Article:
Gennady Golovkin scoffs at ‘clown’ Canelo Álvarez at contentious weigh-in

Canelo lvarez and Gennady Golovkin both made weight ahead of their hotly anticipated middleweight showdown on Saturday night in Las Vegas

Gennady Golovkin and Canelo Álvarez both made weight on Friday afternoon ahead of their much-anticipated rematch for the world middleweight championship on the Las Vegas strip.

Golovkin, who emerged first in a black Jordan Brand sweatsuit before stripping down to his underwear, was first on the scales and came in safely below the division limit at 159.6lbs. Álvarez, sporting a thin red beard and bounding up the stairs, tipped the scales at 159.4lbs in front of several thousand spectators at the T-Mobile Arena, where they will face off for the second time in 364 days on Saturday night.

Both men appeared in immaculate physical condition when they disrobed with Álvarez claiming a slight edge in crowd support. Canelo quickly invaded Golovkin’s space when they came together for the traditional staredown and briefly drove his forehead into his opponent’s, but Golovkin stood expressionless, staring right back until they were separated by a mass of humanity after about 15 seconds.

Afterward Golovkin, who’s become as adored for his broken-English bon mots as his crowd-pleasing style, scoffed at the theatrics of his opponent, preferring to place his focus on what lies ahead: namely, the defining test of his career.

“I saw he is like a clown, he is like a showman, he is not true guy,” Golovkin said. “Tomorrow you’ll see a real war. This is not fight, this is not regular fight, (this is) like special war.”

Álvarez claimed the face-off as a psychological win, saying through an interpreter: “I got excited from seeing all the fans. They motivated me to do that right now and more than anything you’re going to see, I defeated him at the weigh-in, now it’s time to defeat him on Saturday.”

He added: “I don’t like to talk. Tomorrow I will show you instead of words.”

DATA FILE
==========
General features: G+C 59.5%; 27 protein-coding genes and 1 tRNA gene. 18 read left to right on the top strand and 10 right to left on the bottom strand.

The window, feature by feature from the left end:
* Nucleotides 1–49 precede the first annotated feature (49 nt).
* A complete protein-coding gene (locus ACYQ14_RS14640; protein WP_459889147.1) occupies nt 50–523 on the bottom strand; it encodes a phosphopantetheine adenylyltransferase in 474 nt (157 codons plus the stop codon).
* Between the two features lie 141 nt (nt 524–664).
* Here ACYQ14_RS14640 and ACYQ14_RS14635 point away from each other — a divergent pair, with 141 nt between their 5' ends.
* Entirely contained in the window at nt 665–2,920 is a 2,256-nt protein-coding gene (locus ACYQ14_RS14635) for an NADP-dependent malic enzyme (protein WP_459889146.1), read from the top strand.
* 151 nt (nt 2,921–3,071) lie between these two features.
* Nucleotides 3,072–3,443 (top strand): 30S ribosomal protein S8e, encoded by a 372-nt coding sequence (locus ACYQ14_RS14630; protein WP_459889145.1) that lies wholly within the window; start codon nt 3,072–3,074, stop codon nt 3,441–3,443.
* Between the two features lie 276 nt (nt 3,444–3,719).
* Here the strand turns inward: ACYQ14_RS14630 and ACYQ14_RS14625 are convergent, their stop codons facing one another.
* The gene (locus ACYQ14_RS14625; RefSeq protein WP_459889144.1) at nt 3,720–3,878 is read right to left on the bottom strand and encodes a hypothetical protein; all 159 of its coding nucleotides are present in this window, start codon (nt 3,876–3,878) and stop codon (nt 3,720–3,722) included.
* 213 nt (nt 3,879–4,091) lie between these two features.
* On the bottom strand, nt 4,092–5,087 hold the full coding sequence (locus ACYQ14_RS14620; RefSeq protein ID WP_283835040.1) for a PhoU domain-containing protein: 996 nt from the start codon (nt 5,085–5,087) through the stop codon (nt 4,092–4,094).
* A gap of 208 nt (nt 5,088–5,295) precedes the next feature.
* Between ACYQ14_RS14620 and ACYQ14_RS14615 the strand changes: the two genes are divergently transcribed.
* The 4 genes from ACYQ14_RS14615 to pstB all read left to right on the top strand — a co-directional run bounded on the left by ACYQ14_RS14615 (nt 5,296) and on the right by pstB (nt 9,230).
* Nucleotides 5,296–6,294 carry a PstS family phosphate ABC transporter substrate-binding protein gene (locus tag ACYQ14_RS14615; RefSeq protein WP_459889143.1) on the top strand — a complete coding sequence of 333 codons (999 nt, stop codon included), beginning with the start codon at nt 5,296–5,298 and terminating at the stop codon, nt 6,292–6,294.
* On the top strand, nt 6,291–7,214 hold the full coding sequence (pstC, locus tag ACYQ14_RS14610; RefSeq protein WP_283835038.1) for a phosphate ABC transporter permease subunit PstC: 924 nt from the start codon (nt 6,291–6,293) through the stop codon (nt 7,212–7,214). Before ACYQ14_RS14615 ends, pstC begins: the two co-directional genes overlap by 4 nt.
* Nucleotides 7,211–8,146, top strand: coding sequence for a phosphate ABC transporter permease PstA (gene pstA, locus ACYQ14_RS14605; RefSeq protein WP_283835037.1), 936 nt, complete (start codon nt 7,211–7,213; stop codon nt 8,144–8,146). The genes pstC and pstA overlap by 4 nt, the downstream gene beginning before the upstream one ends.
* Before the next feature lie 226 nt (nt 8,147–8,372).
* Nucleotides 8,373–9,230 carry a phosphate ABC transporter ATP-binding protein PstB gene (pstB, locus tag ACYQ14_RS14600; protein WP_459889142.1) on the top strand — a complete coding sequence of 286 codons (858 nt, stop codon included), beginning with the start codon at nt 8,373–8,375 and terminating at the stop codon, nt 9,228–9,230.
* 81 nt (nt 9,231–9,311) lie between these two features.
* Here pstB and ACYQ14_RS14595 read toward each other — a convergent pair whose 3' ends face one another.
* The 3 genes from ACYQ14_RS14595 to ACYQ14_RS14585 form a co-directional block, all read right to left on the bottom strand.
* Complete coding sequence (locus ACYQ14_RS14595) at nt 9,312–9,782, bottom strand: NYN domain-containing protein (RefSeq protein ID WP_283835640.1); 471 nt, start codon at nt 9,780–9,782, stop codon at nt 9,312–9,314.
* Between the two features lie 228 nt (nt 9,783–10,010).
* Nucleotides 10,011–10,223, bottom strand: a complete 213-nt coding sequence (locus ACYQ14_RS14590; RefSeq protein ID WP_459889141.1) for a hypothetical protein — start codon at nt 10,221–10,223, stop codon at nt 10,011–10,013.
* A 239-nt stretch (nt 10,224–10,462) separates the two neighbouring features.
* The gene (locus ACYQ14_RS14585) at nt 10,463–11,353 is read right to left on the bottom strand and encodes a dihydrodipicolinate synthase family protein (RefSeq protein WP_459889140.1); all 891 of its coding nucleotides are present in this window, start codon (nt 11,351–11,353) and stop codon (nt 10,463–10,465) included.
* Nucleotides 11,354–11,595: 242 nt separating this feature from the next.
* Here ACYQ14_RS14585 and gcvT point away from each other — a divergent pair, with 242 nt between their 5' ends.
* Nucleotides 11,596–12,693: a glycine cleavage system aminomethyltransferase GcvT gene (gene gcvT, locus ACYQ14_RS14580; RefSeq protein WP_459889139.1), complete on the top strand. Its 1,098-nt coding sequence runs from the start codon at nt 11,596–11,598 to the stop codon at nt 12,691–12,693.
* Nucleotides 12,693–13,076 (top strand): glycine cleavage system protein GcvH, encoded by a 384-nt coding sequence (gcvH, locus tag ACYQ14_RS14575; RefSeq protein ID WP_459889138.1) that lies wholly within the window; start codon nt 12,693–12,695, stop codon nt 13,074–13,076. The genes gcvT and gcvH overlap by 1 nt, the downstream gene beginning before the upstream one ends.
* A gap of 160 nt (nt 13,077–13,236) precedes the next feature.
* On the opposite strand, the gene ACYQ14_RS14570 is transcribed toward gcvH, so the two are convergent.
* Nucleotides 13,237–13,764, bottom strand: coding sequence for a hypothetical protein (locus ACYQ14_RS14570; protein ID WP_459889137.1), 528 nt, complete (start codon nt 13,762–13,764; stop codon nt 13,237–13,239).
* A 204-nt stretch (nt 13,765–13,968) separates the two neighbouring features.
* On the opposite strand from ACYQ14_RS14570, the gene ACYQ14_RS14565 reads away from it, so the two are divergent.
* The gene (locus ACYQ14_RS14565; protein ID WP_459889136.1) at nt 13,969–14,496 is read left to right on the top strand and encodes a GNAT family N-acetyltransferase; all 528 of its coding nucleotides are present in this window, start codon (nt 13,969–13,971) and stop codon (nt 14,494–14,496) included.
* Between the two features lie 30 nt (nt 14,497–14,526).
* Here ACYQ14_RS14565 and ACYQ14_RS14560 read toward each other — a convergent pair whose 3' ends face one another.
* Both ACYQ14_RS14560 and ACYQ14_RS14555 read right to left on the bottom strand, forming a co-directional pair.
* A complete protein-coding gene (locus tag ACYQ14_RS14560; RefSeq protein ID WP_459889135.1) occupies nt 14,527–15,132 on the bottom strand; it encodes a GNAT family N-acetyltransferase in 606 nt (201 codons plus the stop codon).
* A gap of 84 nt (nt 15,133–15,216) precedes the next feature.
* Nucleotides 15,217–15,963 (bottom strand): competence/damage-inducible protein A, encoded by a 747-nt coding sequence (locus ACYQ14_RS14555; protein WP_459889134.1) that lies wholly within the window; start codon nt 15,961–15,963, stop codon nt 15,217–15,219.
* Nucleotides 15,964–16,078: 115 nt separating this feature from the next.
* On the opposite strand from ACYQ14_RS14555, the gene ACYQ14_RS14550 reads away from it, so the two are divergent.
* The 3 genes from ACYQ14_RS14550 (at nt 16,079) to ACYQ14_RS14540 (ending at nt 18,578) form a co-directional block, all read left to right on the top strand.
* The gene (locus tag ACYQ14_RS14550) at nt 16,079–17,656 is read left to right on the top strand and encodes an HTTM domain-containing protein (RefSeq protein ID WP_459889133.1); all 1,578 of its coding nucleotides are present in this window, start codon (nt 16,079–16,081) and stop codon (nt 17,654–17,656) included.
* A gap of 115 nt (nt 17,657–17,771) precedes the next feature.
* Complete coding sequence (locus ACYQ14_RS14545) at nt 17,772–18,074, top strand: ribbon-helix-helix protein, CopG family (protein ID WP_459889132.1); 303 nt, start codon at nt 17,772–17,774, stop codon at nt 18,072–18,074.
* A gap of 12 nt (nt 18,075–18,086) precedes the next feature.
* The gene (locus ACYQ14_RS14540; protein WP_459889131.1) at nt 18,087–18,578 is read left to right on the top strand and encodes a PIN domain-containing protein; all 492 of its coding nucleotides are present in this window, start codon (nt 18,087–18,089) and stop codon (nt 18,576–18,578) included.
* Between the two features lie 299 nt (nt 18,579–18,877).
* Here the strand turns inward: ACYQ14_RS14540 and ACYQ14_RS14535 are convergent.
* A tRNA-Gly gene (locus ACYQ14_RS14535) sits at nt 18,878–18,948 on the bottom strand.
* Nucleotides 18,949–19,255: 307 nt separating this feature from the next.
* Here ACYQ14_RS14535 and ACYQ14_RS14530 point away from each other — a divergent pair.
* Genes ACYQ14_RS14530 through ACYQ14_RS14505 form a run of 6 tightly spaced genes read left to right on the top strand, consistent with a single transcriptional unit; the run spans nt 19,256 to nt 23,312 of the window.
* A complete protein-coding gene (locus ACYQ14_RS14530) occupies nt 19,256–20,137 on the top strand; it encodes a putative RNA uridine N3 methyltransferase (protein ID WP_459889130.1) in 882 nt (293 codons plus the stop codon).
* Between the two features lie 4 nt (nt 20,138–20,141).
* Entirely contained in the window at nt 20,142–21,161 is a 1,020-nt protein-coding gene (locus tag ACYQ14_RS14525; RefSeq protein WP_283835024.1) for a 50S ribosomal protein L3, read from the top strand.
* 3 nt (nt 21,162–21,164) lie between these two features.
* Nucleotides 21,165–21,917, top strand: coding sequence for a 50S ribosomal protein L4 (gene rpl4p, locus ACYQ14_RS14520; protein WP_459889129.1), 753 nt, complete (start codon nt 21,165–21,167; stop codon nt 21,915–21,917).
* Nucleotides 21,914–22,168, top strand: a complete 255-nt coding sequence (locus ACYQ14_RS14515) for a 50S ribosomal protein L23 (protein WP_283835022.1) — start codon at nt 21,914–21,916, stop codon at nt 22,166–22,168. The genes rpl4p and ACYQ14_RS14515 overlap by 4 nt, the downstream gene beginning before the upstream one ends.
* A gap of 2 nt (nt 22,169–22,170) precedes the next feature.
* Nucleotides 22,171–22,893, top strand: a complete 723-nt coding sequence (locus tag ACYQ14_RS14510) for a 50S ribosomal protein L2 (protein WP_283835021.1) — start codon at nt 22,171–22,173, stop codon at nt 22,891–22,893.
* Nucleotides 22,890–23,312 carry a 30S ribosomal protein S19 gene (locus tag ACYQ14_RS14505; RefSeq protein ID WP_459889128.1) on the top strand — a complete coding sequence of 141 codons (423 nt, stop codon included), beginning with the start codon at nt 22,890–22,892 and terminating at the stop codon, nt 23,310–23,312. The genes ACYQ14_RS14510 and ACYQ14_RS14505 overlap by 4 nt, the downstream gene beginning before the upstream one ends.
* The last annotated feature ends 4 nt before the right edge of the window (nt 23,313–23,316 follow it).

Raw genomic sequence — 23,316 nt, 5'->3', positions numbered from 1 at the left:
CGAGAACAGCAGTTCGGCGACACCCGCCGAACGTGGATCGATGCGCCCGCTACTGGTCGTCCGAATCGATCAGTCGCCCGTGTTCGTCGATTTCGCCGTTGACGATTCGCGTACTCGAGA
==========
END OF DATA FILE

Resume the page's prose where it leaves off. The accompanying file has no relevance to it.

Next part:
Canelo Álvarez (left) and Gennady Golovkin face off at the weigh-in. Photograph: Joe Camporeale/USA Today Sports

Golovkin (38-0-1, 34 KOs), the 36-year-old knockout artist from Kazakhstan known as Triple G, is defending his WBC and WBA title belts, as well as the lesser IBO title, in a scheduled 12-round bout against Álvarez, who enters as the Ring magazine and lineal middleweight champion by virtue of a career-best 2015 win over Miguel Cotto.

They met a year ago Sunday in the same building for a highly entertaining first installment that was marred only by the controversial verdict: a highly disputed split draw after a consensus at ringside believed Golovkin had done enough to win. Surely more than the scant two rounds he was awarded by ringside judge Adelaide Byrd in one of the sport’s more scandalous scorecards in recent memory.

A rematch for 5 May was agreed to almost immediately, but was scuppered after Álvarez failed a pair of Wada-administered urine screenings in February for the banned substance clenbuterol.

Álvarez (49-1-2, 34 KOs) claimed the the failed drug tests were a result of contaminated meat which he consumed while training in Guadalajara, but the excuse satisfied neither the Nevada Athletic Commission (NAC), which slapped him with a backdated six-month suspension, nor Golovkin, who has been relentless in his branding of the 29-year-old Mexican superstar as a drugs cheat whose prominence debases the sport.

That’s lent an unmistakable tenor of bad blood to Saturday’s build-up that’s supplanted the mutual respect previously shared between two of the finest pure fighters of their generation – and done nothing to dampen excitement around the event. Fans were already queueing outside the T-Mobile Arena before 9am on Friday morning, more than six hours before the fighters emerged inside the arena, braving sweltering temperatures that exceeded 100F (38C) for nothing more than a glimpse at Álvarez and Golovkin stepping on a scale.

Both fighters will earn $5m for Saturday’s efforts according to the official purses released on Friday by the commission, though the Mexican’s greater split of the pay-per-view receipts ensures his takehome pay will be higher.

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